The gripper 310 is shown in detailed cross-section in FIG. 6. The cassette 330 is provided, for example, with slots 510 adapted to receive tips 520 which can be changed to fit different styles of cassettes 330. The tips 520 are connected via arms 530 and pins 535 to cover 540. Cover 540, sides 545 and guide plate 550 form housing 405 as shown in FIG. 4. The arms 530 are pivotally coupled to sides 545 via pivots 555. The guide plate 550 serves to locate and center the cassette 330. The tips 520 are engaged via actuator 557, throw rod 563 of gripper cylinder 560 and spring 565, so that as the gripper cylinder 560 extends and retracts the tips 520 engage and disengage slots 510, respectively. As in the case of the swing air cylinder 440, the spring 565 is used to retract the gripper cylinder throw rod 563 to prevent blowing particles or lubricant into the canopy 40 through leaks in the rod seal of cylinder 560. In addition, if there is a power failure during operation of the gripper 310, the spring 565 will insure that the tips 565 are maintained engaged with the cassette 330 so that the cassette 330 will not be dropped. Each arm 530 is also provided with a gripper microswitch 570 to detect whether the cassette 330 is gripped by the gripper 310. An open/close microswitch 610 on housing 405 as shown in FIG. 5 detects whether the gripper 310 is open or closed.
Typically, as shown in FIG. 3A, an operation first places a SMIF box 30 loaded with a cassette 330 of wafers 20 on the interface port 25 of the equipment canopy 40 and actuates a switch S which is electrically connected via a controller C to the air cylinders 440 and 560 as shown in FIGS. 5 and 6. The controller C also receives position information from sensor 370, 460, 610 and 570. The controller C then automatically initiates a sequence of actions as shown in FIGS. 3A-3D and in FIG. 7 to transfer the cassette 330 from the SMIF box 30 to the equipment elevator 60. Once the wafers 20 are processed in the equipment 70 and returned to the cassette 330, the cassette 330 is transferred from the equipment elevator 60 back into the SMIF box 30 using the sequence of actions shown in FIG. 8.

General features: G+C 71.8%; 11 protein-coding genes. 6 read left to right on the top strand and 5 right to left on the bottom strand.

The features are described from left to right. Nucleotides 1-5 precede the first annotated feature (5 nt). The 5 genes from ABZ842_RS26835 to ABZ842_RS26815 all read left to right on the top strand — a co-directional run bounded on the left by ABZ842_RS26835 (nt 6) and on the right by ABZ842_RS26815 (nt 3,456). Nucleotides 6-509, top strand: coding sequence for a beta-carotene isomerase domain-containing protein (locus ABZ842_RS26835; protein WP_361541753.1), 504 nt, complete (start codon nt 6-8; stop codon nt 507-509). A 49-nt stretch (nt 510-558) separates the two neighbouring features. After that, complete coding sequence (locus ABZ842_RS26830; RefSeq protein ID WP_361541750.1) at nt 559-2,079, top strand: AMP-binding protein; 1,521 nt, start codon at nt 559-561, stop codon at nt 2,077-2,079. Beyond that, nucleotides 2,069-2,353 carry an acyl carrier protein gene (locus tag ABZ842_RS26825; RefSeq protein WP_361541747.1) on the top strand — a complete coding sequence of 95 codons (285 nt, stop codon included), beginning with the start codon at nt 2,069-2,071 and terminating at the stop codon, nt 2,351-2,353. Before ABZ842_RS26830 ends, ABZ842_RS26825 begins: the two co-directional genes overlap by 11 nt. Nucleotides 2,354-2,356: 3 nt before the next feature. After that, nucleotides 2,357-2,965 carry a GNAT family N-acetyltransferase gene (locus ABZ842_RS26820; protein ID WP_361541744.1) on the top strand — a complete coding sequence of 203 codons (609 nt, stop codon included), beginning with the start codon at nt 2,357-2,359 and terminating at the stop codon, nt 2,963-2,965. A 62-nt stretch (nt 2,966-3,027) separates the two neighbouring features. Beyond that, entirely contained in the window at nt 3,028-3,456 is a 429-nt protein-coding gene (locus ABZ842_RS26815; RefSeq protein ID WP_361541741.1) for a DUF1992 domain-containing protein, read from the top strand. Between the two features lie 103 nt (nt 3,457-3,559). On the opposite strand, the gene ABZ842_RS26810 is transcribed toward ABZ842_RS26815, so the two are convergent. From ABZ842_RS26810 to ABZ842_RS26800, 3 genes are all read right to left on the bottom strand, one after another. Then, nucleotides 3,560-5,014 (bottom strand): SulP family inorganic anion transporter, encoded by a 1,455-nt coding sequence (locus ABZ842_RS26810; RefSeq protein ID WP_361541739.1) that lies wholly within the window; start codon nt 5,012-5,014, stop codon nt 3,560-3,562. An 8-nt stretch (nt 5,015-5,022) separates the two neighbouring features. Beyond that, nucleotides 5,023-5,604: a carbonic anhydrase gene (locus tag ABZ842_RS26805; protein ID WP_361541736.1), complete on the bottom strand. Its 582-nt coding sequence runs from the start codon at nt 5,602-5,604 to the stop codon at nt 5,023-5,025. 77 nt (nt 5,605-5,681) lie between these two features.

|Cited Patent||Filing date||Publication date||Applicant||Title|
|US3651957 *||Mar 2, 1970||Mar 28, 1972||Motorola Inc||Chip packaging and transporting apparatus|
|US4047624 *||Oct 21, 1975||Sep 13, 1977||Airco, Inc.||Workpiece handling system for vacuum processing|
|US4343584 *||Jul 11, 1980||Aug 10, 1982||The United States Of America As Represented By The Administrator Of The National Aeronautics And Space Administration||Apparatus for sequentially transporting containers|
|US4668484 *||Feb 13, 1984||May 26, 1987||Elliott David J||Transport containers for semiconductor wafers|
|US4674939 *||Jul 30, 1984||Jun 23, 1987||Asyst Technologies||Sealed standard interface apparatus|
|US4815912 *||Dec 24, 1984||Mar 28, 1989||Asyst Technologies, Inc.||Box door actuated retainer|
|DE2702974A1 *||Jan 25, 1977||Jul 27, 1978||Maschf Augsburg Nuernberg Ag||Workpiece handling system using parallel arm linkage - has cranks driving parallel arms and has clamp which moves without rotation|
|FR2512425A1 *||Title not available|
|GB710309A *||Title not available|